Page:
In high school, the Jesus bug bit one of my best friends. I had already passed this phase in junior high. During confirmation class, the pastor told us the “rules,” one of which was “women could not be pastors.”
My hand shot up. “Can you please repeat that?” I asked.
The pastor clarified: “Women can’t be pastors, but they can hold other church positions, like church secretary.”
I closed my bible and stood up. “Thank you so much. I won’t be going through confirmation.” And away I walked from Christianity.
My friend had yet to catch up, but her bible-thumping phase marked the beginning of her quest for truth.
“What is the meaning of life?” she asked me.
“That’s easy. The meaning of life is to live,” I said.
“But there has to be more to it than that!”
“Why complicate things? So anyway, how’s it going with prom prospects?” I couldn’t be bothered with philosophical life questions when I had boys on the brain.
Fast-forward to womanhood and you realize that in order to understand boys, you must tackle the bigger life questions. And so, I refined my answer.
The meaning of life is to love. Still, I was misdirected because I associated love with one love: The meaning of life was to find your one true love with whom to conquer the world. And while that’s a worthy goal and a worthy love, that’s not the all encompassing love that is the real answer to the question. To love means to love everyone: your family, your friends, your neighbors, your enemies, your self.
While I know this love in theory, it has become painfully evident that I do not know this love in practice. And if we can’t hold a space of love in our daily interactions with others, then how open are we, really, to our one true love?
I attend Agape, a new age spiritual community that is founded on the principles of love and oneness. Reverend Michael Beckwith—who has been quoted as an expert on the law of attraction and featured in documentaries such as The Secret—is quite the force. He stands on that stage every Sunday morning and speaks from the heart, speaks from divine consciousness, and radiates pure love…to his congregation and to the world. People come to Agape, quite literally, for a love fix.
My first time at Agape, I couldn’t handle it. Newcomers stand and the congregation raises up hands and celebrates these new friends with love. My heart constricted rather than expanded, and I had trouble dealing with the overwhelm. It was just too much. Too much…love.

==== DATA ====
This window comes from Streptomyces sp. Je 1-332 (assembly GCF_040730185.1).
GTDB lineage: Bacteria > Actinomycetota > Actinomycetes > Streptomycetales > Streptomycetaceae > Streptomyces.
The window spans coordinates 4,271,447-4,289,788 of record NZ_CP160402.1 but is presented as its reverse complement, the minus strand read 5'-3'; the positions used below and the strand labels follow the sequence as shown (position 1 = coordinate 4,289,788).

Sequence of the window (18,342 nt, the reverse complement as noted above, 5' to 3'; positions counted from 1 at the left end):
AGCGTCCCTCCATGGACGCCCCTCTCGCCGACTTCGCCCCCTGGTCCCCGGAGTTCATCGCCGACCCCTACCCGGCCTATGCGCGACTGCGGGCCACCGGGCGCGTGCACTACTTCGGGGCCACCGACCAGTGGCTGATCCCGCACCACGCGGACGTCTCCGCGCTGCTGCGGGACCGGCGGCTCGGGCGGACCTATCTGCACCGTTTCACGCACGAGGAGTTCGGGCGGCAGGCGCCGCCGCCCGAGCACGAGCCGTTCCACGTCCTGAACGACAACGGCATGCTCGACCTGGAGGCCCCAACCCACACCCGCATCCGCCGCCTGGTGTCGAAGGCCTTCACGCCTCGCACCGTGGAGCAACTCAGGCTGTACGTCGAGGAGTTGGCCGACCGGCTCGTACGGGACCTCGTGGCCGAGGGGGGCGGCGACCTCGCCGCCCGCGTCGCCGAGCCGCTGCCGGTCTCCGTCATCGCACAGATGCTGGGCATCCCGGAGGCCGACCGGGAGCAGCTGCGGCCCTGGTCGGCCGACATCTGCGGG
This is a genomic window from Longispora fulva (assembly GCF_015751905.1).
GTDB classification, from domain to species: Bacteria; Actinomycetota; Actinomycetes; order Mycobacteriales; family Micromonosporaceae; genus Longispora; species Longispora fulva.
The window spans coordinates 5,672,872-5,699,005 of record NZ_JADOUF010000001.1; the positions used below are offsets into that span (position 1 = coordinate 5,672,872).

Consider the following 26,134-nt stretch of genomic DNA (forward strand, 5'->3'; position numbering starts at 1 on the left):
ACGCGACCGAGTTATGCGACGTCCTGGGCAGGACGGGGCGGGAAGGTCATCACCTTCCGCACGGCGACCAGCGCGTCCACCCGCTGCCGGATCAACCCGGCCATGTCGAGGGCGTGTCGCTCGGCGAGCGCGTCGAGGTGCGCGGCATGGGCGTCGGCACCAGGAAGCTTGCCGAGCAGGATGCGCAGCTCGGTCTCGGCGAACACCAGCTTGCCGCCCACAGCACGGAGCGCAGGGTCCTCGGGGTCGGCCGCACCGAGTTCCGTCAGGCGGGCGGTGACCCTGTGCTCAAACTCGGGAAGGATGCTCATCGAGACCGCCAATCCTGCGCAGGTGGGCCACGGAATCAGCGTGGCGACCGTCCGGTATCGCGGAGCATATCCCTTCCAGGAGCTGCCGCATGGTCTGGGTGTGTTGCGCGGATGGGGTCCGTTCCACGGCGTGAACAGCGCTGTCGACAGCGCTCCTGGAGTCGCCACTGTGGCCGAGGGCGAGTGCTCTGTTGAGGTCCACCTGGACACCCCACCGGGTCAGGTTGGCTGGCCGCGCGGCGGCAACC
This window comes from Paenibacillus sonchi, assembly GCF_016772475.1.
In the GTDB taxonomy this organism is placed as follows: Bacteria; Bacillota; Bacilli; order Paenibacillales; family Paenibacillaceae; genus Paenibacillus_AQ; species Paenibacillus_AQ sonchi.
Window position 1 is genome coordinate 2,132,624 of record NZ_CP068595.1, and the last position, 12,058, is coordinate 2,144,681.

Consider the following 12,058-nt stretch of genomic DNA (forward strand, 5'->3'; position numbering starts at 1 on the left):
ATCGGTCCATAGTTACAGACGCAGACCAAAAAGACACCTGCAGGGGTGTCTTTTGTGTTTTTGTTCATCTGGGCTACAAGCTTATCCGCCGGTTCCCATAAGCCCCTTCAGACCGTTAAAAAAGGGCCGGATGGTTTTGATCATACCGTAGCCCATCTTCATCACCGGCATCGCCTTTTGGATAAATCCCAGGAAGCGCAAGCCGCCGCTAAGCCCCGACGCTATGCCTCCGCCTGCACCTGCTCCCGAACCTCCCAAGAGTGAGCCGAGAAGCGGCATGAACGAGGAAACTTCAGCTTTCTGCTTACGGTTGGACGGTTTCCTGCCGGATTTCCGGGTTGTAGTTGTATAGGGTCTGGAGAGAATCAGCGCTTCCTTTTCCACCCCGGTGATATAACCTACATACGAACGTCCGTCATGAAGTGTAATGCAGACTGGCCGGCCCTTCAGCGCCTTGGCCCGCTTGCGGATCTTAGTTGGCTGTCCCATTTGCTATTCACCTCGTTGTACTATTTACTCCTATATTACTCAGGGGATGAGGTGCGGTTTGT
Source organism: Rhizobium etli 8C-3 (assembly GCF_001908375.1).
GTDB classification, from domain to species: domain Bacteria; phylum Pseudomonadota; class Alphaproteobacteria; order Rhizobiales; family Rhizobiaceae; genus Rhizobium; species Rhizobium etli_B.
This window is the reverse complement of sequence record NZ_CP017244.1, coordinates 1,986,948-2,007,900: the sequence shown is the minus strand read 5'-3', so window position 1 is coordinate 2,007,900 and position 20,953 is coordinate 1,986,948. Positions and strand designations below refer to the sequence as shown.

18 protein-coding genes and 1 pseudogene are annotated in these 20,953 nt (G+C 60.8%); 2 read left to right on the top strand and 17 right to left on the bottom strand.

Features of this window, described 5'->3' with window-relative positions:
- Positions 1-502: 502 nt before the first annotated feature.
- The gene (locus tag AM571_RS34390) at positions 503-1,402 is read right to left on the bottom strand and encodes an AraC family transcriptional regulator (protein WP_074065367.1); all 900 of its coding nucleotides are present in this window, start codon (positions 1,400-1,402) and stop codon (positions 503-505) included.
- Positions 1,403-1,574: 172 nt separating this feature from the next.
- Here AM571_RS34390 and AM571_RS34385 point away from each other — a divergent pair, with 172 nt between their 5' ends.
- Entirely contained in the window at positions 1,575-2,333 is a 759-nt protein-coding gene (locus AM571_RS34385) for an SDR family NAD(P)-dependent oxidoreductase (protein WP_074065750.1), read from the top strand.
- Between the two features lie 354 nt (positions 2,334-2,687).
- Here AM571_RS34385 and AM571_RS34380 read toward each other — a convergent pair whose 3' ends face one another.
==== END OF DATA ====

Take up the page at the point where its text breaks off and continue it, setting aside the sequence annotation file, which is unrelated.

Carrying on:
I knew deep down this wasn’t the weirdness of new age spiritual groupies, but my own absurd inability to accept such a generous outpouring of love from strangers. So I whittled away at it, a little at a time, and geared up every few months to deal with the Agape circus of love.
Now I go almost every week. I sing the songs, I dance, I smile, I love…and I feel more expansive. But after a recent Sunday service my weirdness found a way to kick in once again.
As I was skimming the bookstore, Reverend Michael stood on a little stool, rallying the troupes. I had never seen him off the stage before, and here he was like Jesus among the common folk. He asked us to join hands and say a prayer together. I took the hand of the reticent elderly woman next to me and felt a swell of pride to have broken through her shyness and made a new friend. This sounds small, but I’m an introvert and resist new people entering my space. Holding hands is never easy.
I continued to browse through the books, and when I looked up, whom did I see coming towards me but the Rev. And what did I do? I looked away. I made eye contact, and looked away, as though he were a leper that would give me cooties. As he walked by he touched my shoulder, and I felt physically sick. I didn’t acknowledge his touch.
My friend came over. “Reverend Michael just walked by and touched your shoulder.”
“I know,” I snapped.
“Okkaaaayyy,” she said. “I just didn’t think you knew because you totally ignored him.”
“Yea, I know,” I snapped again. My body was red hot with angst.
Ten-minutes went by before I was able to talk about it and, of course, apologize to my forever-tolerant friend. So what in the hell was all that weirdness?
I’ve always suffered from chronic introversion. Quite simply, I looked away because I was shy. But why such a physical aversion? I couldn’t handle the love.
Celebrating love from a distance is one thing. But interacting one-on-one with a man who has devoted himself to the practice of love was too much for me. I couldn’t handle love in such a close proximity. It’s all good when it’s confined to a stage, but god forbid I actually have to interact with it. Live up to it. Practice it beyond the average and ordinary.
And if I can’t handle a swift exchange of love between two strangers, then how in the world can I claim to be ready for love with a partner? So here I am, with a heart that has only stretched so far, with a heart that beats with desire but hasn’t quite learned to flex beyond its self-imposed boundaries. So if you meet me, and we exchange a quick glance, and I look away (don’t be surprised if it’s with a touch of disgust) just know that I love you, that I want to gaze into your eyes, and that I want to hold your hand…I’m simply not ready yet…but if you touch my shoulder, you may just be able to break through.